An article arrived in my inbox this morning that commented on Google’s acquisition of a startup video conferencing company. On the surface, Google acquiring another company is nothing earth-shattering. If fact, I am rather disappointed when a month goes by without Google swallowing investing in yet another upstart. But the landscape changes completely when you look around the corner and see what’s coming. Google is a major investor in O3B Networks (O3b), the nemesis to the uncoordinated consortium of highspeed undersea cable initiatives. Instead of laying fibre, O3b is betting on a constellation of 16-Low Earth Orbit (LEO) satellites to the tune of $650 million. LEO Satellite access would be more beneficial for landlocked countries because [satellites] would provide landlocked countries direct access to broadband backhaul without having to traverse and negotiate rights of access to undersea cables with coastal nations. This also relieves land-locked nations from costly and wrangle-some partnerships like EASSy—instead, allowing them the ability to independently deploy high-speed networks countrywide and worldwide.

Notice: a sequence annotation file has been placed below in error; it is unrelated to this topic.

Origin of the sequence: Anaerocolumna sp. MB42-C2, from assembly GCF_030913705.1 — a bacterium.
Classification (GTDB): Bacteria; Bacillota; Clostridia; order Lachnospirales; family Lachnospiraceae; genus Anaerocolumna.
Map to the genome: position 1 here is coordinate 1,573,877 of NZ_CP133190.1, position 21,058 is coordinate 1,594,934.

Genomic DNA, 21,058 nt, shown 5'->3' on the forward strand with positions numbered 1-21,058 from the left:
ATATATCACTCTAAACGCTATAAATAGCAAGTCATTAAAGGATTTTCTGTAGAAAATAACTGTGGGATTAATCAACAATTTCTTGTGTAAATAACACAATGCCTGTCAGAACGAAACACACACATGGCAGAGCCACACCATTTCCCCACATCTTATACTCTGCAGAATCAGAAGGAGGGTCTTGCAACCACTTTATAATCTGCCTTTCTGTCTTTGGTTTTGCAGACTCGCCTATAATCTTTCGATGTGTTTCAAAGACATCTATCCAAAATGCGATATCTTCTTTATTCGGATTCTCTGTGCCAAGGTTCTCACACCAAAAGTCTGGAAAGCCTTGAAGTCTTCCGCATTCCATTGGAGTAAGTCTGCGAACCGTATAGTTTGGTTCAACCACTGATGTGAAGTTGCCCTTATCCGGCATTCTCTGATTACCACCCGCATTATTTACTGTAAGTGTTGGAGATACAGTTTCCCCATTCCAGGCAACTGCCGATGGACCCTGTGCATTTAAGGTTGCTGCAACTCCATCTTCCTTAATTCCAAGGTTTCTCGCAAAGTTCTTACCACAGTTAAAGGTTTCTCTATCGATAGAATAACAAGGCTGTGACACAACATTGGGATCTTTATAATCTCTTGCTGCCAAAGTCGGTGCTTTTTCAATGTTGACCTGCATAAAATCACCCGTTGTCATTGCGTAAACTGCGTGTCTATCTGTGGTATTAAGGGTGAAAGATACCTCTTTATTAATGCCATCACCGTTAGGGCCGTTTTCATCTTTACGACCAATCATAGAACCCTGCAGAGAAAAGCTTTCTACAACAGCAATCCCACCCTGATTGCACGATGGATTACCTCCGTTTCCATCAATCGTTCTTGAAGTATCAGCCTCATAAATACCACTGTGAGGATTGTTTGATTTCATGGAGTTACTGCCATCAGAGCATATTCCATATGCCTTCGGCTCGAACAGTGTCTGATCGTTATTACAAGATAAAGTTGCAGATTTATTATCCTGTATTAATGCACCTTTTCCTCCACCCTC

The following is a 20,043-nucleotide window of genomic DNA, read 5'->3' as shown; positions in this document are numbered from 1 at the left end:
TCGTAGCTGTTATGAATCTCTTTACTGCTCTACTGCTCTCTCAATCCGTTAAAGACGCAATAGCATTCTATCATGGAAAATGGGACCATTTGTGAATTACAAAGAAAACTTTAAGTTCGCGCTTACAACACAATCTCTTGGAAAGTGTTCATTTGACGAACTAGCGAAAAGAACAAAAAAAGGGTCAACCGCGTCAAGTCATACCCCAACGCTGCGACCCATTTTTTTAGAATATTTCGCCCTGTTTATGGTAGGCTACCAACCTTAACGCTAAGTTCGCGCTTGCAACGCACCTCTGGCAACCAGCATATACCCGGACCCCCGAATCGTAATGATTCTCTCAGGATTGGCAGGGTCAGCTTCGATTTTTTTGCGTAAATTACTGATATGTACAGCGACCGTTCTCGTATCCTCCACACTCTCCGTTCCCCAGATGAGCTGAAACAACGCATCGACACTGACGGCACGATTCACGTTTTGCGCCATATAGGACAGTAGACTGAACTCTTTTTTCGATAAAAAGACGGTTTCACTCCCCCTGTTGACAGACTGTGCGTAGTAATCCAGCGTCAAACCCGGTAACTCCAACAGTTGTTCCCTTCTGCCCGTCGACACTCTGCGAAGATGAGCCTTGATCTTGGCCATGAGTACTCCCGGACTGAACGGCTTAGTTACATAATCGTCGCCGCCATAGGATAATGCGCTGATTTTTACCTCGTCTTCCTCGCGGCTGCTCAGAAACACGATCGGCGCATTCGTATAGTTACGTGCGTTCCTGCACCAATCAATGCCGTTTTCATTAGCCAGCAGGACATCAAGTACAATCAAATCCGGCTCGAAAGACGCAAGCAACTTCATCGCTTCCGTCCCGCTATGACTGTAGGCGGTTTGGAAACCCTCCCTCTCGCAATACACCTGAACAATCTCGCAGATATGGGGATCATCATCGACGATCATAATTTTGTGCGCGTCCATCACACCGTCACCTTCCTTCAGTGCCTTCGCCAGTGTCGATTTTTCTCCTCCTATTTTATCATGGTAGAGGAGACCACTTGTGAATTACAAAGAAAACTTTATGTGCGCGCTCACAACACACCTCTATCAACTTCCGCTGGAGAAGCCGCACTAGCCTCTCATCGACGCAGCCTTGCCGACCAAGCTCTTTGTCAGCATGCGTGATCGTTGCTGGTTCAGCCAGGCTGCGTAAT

Lets look closer.

Google pretty much offers a host of very good services for free: mail, calendaring, photo-management, video, etc. What is/was lacking from it’s vast portfolio of products, was realtime collaboration tools. Enter Marratech, a video conferencing and collaboration company, that Google just snapped up. Marry that acquisition and a successful launch of O3b, and you’ve got yourself uninhibited, real-time, global collaboration that includes developing markets. (Pssst! Tech-savvy, entrepreneurial Diasporans! This is where the light goes off in your head, I am just saying). All of a sudden, the playing field is leveled. Access is ubiquitous. African software engineers think globally, not regionally. The sky, as they say, is the limit.

All this, of course, is assuming that O3b can negotiate country-level spectrum rights. Steve Song, a Shuttleworth Foundation fellow in South Africa and general telecommunications enthusiast had this to say about the many challenges facing O3b’s impending launch via email last fall:

If O3b works out, it will be very good news for Africa. However, I see a few challenges in the way:

1) regulatory challenges. 03b will have to negotiate a spectrum license for every country they land in. Regulatory frameworks in